Topic: God’s redemptive future plan for Israel
Text: 11:1 – 36
Memory verse: Romans 11:26a
From Romans 9-10, we respectfully learnt about Israel’s past and present. Romans 11 discusses Israel’s future and answers the question – “Has God permanently cast aside His people, or is there a future for Israel?” Paul says the answer is “Yes, there is a future.” He then presents four specific proofs.
First – The Personal Proof (11:1)
“I am an Israelite” – writes Paul. In 1 Timothy 1:16, Paul states that his conversion (told three times in Acts) was to be an example for other Jewish believers. It is worth noting that Paul’s pattern of salvation is not to be seen as a pattern for the conversion of a Gentiles today, for no lost sinner literally sees the glorified Jesus, hears Him speak and is blinded for three days. Paul’s experience is perhaps a picture of the way Israel’s people will be converted in the last days. Like the apostle, they will be in rebellion and unbelief. Then, they will see “the one they have pierced” (Zechariah 12:10 and Revelation 1:7) and will repent and be saved. In 1 Corinthians 15:8, Paul says he was “one untimely born.” That is, as a Jew, he saw the Messiah and was saved long before most of his people would have that same experience.
Second – The Historical Proof (11:2 – 10)
Paul refers to 1 Kings to show that God has always had a faithful remnant even in times of great unbelief. In fact, as we read Old Testament history, we see the fact that it was always the remnant that God used and blessed. See Isaiah 1:9, for example. It is a basic teaching of the Word that when the majority falls from the faith and cannot be reformed, then God takes the remnant and starts again.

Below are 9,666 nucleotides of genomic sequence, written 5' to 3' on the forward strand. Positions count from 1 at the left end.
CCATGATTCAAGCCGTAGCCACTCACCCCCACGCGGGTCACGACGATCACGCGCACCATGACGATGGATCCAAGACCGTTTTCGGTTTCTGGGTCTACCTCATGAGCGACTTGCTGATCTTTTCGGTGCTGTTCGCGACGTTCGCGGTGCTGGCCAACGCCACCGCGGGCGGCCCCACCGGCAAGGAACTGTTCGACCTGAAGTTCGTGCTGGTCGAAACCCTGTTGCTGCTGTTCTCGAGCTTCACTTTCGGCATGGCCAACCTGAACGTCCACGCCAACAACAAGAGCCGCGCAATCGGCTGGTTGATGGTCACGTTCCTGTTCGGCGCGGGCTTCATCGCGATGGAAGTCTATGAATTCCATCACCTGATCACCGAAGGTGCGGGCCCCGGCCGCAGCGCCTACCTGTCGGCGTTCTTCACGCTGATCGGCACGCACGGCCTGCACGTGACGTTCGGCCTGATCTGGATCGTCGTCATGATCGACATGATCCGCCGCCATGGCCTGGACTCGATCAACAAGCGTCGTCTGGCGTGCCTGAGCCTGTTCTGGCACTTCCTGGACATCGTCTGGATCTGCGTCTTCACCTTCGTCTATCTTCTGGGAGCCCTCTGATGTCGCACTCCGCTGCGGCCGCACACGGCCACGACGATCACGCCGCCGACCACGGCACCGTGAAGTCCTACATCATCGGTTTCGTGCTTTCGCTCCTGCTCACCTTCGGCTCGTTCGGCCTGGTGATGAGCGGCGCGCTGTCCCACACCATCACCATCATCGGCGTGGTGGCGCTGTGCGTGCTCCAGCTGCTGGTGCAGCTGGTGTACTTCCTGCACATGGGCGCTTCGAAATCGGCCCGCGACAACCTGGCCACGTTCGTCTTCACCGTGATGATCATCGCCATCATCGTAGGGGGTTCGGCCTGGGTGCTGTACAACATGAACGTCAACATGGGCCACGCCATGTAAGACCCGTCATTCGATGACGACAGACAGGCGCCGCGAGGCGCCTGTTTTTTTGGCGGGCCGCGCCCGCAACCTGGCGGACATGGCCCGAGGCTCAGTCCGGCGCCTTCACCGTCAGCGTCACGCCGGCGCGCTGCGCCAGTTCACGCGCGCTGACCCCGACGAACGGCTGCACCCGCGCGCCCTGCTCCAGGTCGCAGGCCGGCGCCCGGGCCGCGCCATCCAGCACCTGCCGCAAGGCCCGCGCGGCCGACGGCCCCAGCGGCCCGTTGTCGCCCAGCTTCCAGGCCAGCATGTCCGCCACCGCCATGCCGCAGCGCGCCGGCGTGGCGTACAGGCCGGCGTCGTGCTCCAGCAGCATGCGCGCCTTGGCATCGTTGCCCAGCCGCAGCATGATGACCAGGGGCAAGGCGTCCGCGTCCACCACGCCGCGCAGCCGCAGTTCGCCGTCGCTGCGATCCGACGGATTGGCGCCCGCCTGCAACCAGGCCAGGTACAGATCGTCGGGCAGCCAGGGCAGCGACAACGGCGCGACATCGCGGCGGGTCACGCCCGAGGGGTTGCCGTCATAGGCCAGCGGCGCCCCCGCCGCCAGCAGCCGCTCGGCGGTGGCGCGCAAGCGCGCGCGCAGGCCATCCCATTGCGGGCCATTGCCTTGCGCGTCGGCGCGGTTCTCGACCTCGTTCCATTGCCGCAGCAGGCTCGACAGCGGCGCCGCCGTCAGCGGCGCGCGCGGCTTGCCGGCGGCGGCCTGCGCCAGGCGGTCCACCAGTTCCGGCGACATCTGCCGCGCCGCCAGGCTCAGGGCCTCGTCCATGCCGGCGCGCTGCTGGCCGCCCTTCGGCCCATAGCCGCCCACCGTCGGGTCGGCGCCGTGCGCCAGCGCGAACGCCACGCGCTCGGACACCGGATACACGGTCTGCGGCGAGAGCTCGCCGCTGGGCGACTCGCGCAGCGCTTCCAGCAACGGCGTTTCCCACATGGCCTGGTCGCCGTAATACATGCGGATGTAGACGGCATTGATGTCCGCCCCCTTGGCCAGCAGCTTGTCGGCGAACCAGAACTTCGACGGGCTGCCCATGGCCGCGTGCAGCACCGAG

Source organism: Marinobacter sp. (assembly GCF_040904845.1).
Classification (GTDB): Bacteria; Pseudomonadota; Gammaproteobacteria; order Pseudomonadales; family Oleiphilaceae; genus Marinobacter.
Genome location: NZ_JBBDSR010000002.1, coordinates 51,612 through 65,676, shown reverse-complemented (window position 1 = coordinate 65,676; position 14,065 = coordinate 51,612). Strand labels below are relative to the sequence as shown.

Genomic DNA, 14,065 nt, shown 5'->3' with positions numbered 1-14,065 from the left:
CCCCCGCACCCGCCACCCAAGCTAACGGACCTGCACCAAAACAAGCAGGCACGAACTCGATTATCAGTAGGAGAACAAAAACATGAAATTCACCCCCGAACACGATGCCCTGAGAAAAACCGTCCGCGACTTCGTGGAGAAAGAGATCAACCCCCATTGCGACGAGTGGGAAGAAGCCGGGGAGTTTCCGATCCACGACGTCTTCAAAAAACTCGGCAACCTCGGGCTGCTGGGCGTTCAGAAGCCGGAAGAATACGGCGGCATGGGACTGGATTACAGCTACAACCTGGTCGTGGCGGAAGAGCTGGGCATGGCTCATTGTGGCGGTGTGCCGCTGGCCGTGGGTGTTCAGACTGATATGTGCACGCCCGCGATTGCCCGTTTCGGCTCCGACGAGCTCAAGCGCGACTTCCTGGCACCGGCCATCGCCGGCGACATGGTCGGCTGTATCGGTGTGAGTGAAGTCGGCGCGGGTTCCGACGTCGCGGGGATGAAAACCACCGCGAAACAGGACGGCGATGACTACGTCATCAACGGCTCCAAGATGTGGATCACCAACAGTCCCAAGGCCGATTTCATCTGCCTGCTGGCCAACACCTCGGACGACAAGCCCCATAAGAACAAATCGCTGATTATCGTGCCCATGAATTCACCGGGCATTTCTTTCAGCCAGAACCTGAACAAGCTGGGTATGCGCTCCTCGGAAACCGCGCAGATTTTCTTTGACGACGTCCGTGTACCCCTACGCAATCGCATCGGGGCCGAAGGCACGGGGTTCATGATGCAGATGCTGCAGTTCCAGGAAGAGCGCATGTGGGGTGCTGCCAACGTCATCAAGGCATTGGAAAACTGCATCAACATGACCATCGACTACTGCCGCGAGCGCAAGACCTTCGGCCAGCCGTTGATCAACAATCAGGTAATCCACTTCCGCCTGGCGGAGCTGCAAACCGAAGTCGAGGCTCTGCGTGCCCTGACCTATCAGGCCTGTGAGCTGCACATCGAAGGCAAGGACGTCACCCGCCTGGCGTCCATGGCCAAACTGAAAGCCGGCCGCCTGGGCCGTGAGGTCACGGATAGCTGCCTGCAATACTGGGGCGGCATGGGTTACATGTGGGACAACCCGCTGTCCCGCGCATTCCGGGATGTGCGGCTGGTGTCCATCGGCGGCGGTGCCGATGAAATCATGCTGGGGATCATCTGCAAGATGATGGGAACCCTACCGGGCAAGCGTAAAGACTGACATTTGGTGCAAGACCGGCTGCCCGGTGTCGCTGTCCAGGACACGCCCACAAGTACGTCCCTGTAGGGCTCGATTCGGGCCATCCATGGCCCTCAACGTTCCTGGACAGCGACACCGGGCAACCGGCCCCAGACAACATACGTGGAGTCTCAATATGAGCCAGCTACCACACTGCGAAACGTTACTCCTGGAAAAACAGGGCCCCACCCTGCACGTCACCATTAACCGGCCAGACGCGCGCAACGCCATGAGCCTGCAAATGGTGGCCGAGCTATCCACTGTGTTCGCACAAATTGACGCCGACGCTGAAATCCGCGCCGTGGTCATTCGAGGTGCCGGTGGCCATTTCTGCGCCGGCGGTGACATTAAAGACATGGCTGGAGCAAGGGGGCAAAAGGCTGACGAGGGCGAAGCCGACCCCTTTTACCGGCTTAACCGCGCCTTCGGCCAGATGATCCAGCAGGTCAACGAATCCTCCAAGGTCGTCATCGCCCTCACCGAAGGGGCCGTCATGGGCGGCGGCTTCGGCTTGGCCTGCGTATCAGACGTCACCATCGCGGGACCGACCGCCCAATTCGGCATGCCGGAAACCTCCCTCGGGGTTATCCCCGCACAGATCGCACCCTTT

Verse 5 states that God has “a remnant chosen by grace.” Though not a large number, there are Jews in the church today. Of course, all national distinctions are removed in the Messiah. But if God is saving Jews during this age of the church when Israel is blind, how much more will He do in that coming age near the end of time? God has never forsaken His people – this is the testimony of history.
We need to remind ourselves that during this church age, God is not dealing with the nation of Israel as such. According to Ephesians 2:14-17 and Galatians 3:28, we are all one in Jesus. No Jewish group can claim to be God’s elect remnant. In verse 8, Paul shows that this “blinding” of Israel as a nation was prophesied in Isaiah 29:10 and Deuteronomy 29:4. (Compare these with Matthew 13:14-15 and Isaiah 6:9-10).
Third – The “Olive Tree” Proof (11:11 – 24)
In these verses, Paul is discussing Jews and Gentiles, not individual sinners or saints. In this section he proves that God has a specific purpose behind the fall of Israel – namely, the salvation of the Gentiles. Gentiles do not have to become Jews before they can become believers.
Paul argues that if the fall of the Jews has brought such blessing to the world, then how much greater will the blessing be when Israel is restored. The restoration of Israel will bring “resurrection” to the world (verse 15). In other words, Paul seems to be certain that there was a future for Israel as a nation. Paul looked forward to the day when Israel would be received into fullness of blessing as a nation.
“Again” is a very key word (verse 23). God will again restore Israel. The Old Testament makes it very clear that Israel is going to turn to God again. As an example, read Jeremiah 23:3–8, which is one of the many remarkable prophecies of the restoration of Israel. Also, Zechariah speaks of the great Day of Atonement. Israel will turn to God in repentance, and God will save them just as He saves us—by His marvelous mercy and grace.